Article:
Thoracic Aortic Dissection

Thoracic Aortic Dissection


1-Minute Review Video

Take Home Points

  1. Identify the typical symptoms consistent with a thoracic aortic dissection.
  2. A Type A dissection requires surgical intervention.
  3. A Type B dissection can be managed medically.
  4. For a Type A dissection you need to start a beta blocker prior to reducing the blood pressure
  5. For decompensating patients IV, O2 & Monitor first. ALWAYS
  6. Hypertension is the most common risk factor for an aortic dissection

Typically Asked Questions

  1. What imaging modality is best to diagnose an aortic dissection?
  2. How does the treatment of Type A and Type B dissections differ?
  3. What are the first steps in the management of a Type A Dissection?
  4. What are the classification systems for aortic dissections?


An aortic dissection is a violation of the intimal surface of the aorta. This violation of the intima creates a false lumen. There are two classification systems for aortic dissections. The Stanford classification considers any involvement of the ascending aorta to be Type A. Type B classification is used solely to describe dissections limited to the descending aorta. The DeBakey classification describes the lesions as Type 1, Type 2 and Type 3. Type 1 involves the ascending and descending aorta. Type 2 only involves the ascending aorta. Type 3 dissection involves only the descending aorta. The most common risk factor associated with aortic dissection is hypertension.


Typically, the location of the dissection is predictive of the symptoms patients will present with. The classic complaint is severe “tearing” chest pain that radiates to the back. Other presenting symptoms may include syncope, abdominal pain, or focal neurological deficits (stroke symptoms). Patients may also present in extremis if the dissection has extended to the aortic root, causing a cardiac tamponade or severe aortic insufficiency.


The differential for patients presenting with chest pain is broad. It is imperative that one has aortic dissection in his/her differential. There are multiple modalities that help aid in the diagnosis of aortic dissection. A chest x-ray is often the first modality used. Unfortunately, it has neither a high sensitivity or specificity and can be normal in up to 37% of cases. Findings that may be suggestive of an aortic dissection on chest radiograph are widened mediastinum or an abnormal aortic contour. CT angiography of the aorta is a reliable test to detect or exclude aortic dissection. It has an extremely high specificity and sensitivity. Other modalities include transesophageal echocardiography, coronary artery angiography, or the “triple rule-out study”.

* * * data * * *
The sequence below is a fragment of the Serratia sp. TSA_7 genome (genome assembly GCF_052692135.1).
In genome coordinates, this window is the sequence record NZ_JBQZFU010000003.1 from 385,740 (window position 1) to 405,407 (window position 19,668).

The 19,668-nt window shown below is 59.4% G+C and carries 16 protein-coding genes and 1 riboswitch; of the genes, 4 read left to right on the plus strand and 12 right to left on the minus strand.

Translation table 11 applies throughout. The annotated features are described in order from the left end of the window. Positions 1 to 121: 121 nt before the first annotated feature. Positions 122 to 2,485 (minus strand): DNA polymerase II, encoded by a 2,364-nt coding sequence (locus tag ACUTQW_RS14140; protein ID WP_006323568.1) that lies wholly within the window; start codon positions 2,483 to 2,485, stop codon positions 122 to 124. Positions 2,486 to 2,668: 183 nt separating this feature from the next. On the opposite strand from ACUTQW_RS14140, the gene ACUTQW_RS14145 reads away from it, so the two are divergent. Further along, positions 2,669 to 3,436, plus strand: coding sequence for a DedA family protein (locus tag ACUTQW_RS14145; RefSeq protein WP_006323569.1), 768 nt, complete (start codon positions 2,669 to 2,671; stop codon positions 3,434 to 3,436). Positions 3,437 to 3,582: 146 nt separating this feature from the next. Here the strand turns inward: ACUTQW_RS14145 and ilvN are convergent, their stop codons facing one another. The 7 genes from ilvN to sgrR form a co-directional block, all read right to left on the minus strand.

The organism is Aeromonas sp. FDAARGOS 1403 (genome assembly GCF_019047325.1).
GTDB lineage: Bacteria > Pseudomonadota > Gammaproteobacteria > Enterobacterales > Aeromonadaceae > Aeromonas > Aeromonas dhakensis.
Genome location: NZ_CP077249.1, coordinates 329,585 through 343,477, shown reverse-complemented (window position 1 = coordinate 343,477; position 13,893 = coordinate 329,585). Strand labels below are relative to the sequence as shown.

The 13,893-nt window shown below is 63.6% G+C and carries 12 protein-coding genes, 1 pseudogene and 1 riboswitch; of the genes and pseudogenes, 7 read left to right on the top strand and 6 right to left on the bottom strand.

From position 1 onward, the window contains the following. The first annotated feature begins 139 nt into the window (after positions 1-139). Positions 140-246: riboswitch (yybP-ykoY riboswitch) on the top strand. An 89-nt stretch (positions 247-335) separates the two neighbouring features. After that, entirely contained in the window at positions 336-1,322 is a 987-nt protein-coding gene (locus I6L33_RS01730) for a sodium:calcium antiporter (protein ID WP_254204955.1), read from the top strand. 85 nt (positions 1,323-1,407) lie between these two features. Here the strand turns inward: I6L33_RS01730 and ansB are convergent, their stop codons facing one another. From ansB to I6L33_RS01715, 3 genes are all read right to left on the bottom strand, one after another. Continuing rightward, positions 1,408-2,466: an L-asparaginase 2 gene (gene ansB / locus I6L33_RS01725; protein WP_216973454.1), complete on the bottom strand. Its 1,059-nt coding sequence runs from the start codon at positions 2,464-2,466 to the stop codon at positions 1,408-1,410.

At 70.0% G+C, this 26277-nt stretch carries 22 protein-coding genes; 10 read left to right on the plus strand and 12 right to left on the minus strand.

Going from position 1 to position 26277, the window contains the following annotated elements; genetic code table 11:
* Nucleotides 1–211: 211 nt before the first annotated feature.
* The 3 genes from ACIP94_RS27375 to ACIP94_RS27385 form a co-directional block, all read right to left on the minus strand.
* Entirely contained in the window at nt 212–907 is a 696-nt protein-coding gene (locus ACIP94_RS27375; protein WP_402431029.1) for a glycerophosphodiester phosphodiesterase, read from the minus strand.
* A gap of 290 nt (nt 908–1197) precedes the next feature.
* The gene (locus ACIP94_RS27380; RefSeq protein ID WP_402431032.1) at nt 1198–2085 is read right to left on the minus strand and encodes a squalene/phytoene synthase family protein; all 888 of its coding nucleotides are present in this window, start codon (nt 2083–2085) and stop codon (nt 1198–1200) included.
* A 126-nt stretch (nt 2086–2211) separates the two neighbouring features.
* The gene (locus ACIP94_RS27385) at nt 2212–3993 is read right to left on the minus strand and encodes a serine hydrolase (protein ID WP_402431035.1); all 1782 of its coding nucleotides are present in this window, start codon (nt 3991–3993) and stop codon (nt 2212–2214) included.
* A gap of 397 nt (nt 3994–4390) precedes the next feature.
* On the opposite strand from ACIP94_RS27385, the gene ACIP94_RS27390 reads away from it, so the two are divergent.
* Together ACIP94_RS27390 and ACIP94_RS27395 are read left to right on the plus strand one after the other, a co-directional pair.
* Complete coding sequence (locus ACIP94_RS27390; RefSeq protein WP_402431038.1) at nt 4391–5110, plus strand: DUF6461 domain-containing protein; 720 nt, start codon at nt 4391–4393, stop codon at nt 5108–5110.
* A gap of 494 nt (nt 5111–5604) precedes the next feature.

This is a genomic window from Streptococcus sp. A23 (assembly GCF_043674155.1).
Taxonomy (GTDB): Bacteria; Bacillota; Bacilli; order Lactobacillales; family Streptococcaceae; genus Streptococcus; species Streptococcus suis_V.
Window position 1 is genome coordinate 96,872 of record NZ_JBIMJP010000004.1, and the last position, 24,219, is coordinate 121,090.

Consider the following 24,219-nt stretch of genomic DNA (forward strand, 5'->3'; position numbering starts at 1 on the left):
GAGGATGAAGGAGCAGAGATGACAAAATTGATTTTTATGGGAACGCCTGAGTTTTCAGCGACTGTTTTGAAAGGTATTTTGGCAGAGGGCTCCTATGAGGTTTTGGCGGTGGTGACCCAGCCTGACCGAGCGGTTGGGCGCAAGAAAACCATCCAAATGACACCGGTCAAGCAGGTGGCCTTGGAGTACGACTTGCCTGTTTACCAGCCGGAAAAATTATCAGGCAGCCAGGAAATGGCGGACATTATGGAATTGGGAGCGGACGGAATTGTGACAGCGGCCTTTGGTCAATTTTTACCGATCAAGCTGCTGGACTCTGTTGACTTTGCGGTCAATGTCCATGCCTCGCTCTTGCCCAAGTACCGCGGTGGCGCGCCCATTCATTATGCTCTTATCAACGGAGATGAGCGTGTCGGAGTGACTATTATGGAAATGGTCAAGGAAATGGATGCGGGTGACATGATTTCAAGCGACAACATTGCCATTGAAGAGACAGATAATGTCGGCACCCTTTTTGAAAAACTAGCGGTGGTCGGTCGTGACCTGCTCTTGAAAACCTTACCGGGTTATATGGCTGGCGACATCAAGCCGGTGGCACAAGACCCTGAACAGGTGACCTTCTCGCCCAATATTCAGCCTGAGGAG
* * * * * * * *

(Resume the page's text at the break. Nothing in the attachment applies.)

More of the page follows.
If the patient is not presenting in extremis then patients with thoracic aortic dissection typically present with hypertension. If this is the case then treatment should be centered around reducing the blood pressure and decreasing the shear force on the aorta in addition to contacting a CT surgeon. Typically, the shear force is reduced by using beta-blockers. The best agents to use for this are labetalol, esmolol and less frequently propranolol. One of these agents should be used prior to using an antihypertensive to prevent reflexive tachycardia. After initiating a beta-blocker the patient should be started on antihypertensives. Typically used antihypertensives include nicardipine or nitroprusside. No definitive guidelines have been established for target pressures, however, a goal systolic blood pressure of 120 mmHg is reasonable.

Beyond The Boards

  1. LITFL: Aortic Dissection
  2. EM Cases: Symptoms of Aortic Dissection
  3. EM Cases: D-dimer in Aortic Dissection


  1. Flashcards: Thoracic Aortic Dissection


  1. Johnson GA, Prince LA. Aortic Dissection and Related Aortic Syndromes. In: Tintinalli JE, Stapczynski J, Ma O, Yealy DM, Meckler GD, Cline DM. eds.Tintinalli’s Emergency Medicine: A Comprehensive Study Guide, 8e New York, NY: McGraw-Hill; 2016
  2. Rivers CS, Weber DE. Preparing for the Written Board Exam in Emergency Medicine. Vol 1. Milford, OH: Emergency Medicine Educational Enterprises; 2000.


Author: Farhad Aziz, MD Assistant Professor of Emergency Medicine, The Ohio State University Department of Emergency Medicine


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